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10 Things you need to know about this county and senior taxes

All of the points below are very basic, but they are essential to an educated discussion regarding the key issues of the day in this county. While they may seem obvious to longtime followers of county/school news, recent questions and comments show that a little refresher is needed.

1. The county and school system operate completely separately. The county commissioners have no power whatsoever to tell the school board how to operate or budget or spend. Both tax bills show up on the same paper and are handled by the county tax commissioner but each body sets its own tax rate.

 

2. The school superintendent is hired by the elected school board. The superintendent post was formerly an elected office but, by state law, has been a hired administrative position for well over a decade.

 

3. Pickens County does have a school tax exemption. In Pickens County there is a full exemption of school taxes for people over 62 years old who make less than $25,000 a year. About 550 property owners take advantage of it.

 

4. School taxes make up the largest portion of your total tax bill. School taxes have decreased the past two years by small amounts. The student population has been flat in recent years, not growing much over the past five years. This year the school system has budgeted to collect $21.4 million in local property taxes as part of their $45 million total budget. The county will collect $10.9 million in local property tax as part of their total $25.5 million budget.

 

5. Pickens schools rank fairly high statewide, usually beating other north Georgia counties but not posting scores as high as the metro area schools.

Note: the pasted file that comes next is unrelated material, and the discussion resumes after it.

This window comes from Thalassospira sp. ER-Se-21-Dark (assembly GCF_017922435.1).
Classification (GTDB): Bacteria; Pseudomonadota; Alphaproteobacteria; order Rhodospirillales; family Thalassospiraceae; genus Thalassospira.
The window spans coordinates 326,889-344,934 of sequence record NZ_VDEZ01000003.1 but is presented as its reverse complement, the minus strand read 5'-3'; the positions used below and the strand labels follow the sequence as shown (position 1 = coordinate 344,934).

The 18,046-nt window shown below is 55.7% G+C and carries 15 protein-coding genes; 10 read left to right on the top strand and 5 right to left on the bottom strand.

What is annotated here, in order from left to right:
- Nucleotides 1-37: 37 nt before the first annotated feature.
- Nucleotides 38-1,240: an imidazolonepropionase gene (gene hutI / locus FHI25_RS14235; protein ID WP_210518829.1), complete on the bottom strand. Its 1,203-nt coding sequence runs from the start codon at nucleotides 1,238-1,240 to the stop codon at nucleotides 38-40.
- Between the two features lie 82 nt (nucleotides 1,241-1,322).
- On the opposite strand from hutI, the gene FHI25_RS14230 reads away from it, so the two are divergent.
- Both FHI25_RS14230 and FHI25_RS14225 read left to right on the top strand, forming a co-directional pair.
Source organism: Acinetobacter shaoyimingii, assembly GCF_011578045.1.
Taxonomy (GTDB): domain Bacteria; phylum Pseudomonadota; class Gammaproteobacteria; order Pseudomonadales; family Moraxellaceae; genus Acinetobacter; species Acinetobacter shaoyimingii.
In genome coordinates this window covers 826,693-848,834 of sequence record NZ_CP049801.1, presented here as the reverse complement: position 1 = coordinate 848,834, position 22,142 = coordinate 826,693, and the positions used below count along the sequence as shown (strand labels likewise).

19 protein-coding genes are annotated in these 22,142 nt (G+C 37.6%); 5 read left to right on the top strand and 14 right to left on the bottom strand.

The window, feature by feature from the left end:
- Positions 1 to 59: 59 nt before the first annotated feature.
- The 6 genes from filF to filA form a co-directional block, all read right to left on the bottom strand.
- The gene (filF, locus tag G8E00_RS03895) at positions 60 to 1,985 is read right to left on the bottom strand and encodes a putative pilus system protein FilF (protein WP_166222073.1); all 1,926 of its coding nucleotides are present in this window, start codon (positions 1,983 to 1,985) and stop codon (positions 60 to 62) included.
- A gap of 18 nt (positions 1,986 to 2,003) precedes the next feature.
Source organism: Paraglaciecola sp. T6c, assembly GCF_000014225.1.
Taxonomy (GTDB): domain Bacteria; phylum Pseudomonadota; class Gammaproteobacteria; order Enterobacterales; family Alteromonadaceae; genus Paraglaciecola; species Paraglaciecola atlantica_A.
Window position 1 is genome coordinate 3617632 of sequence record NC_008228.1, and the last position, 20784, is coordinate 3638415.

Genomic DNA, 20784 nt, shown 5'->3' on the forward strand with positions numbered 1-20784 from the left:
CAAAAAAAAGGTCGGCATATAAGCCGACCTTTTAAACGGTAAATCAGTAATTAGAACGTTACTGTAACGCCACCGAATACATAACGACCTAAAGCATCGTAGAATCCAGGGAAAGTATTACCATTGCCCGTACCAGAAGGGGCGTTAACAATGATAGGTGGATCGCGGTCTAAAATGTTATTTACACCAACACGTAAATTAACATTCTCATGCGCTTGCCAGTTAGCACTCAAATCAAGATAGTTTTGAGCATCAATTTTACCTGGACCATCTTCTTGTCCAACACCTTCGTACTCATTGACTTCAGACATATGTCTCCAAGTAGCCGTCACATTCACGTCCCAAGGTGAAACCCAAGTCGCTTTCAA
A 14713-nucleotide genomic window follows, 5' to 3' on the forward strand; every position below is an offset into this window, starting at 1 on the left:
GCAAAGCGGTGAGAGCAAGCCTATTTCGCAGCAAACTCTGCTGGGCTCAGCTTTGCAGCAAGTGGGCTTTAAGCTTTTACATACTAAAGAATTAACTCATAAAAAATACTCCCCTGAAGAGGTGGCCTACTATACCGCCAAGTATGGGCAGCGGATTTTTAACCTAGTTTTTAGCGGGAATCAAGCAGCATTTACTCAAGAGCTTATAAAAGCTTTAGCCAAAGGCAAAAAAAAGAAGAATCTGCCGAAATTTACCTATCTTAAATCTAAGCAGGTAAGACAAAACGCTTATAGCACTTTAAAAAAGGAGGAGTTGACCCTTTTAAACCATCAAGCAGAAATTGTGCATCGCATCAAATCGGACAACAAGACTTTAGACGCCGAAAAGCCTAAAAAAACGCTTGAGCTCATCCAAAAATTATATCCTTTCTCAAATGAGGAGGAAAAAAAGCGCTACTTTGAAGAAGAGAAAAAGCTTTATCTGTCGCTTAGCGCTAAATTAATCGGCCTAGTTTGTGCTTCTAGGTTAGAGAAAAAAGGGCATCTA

6. Renters do not receive property tax bills but their landlords do and you can be sure that rental properties are taxed, just like residential. An argument put forward a few times that parents living in rental housing are getting a free ride for their children’s education is ludicrous.

 

7. There is no avoiding the property tax bill. Even if a property goes into foreclosure or an owner abandons it, the bank or next owner will find past-due tax bills waiting on them. Sooner or later the bill will be paid by someone.

 

8. The tax base is the total value of all taxable property in the county. It also includes equipment, some inventory, and personal items like boats. But the vast majority comes from residential housing. The total tax digest value last year was $1.388 billion. When this rises, the county and schools receive more revenue with the same tax (millage) rate. So some years they cut the tax rate but still get more revenue.

 

9. Gated communities pull big weight in the digest. In Pickens County, the gated communities of Bent Tree (9 percent) and Big Canoe (12-13 percent) make up more than 20 percent of the tax base. The city of Jasper, including all the commercial properties, accounts for 11-12 percent of the tax base.

 

10. The process of how to increase/change the current exemption is convoluted. At this stage the Pickens GOP will put a straw poll on their May primary ballot. The local democrats chose to not include a straw poll. The results of this poll are not binding. They  give the county, school and state officials a starting point in developing a new exemption that can be put to a county-wide vote later.

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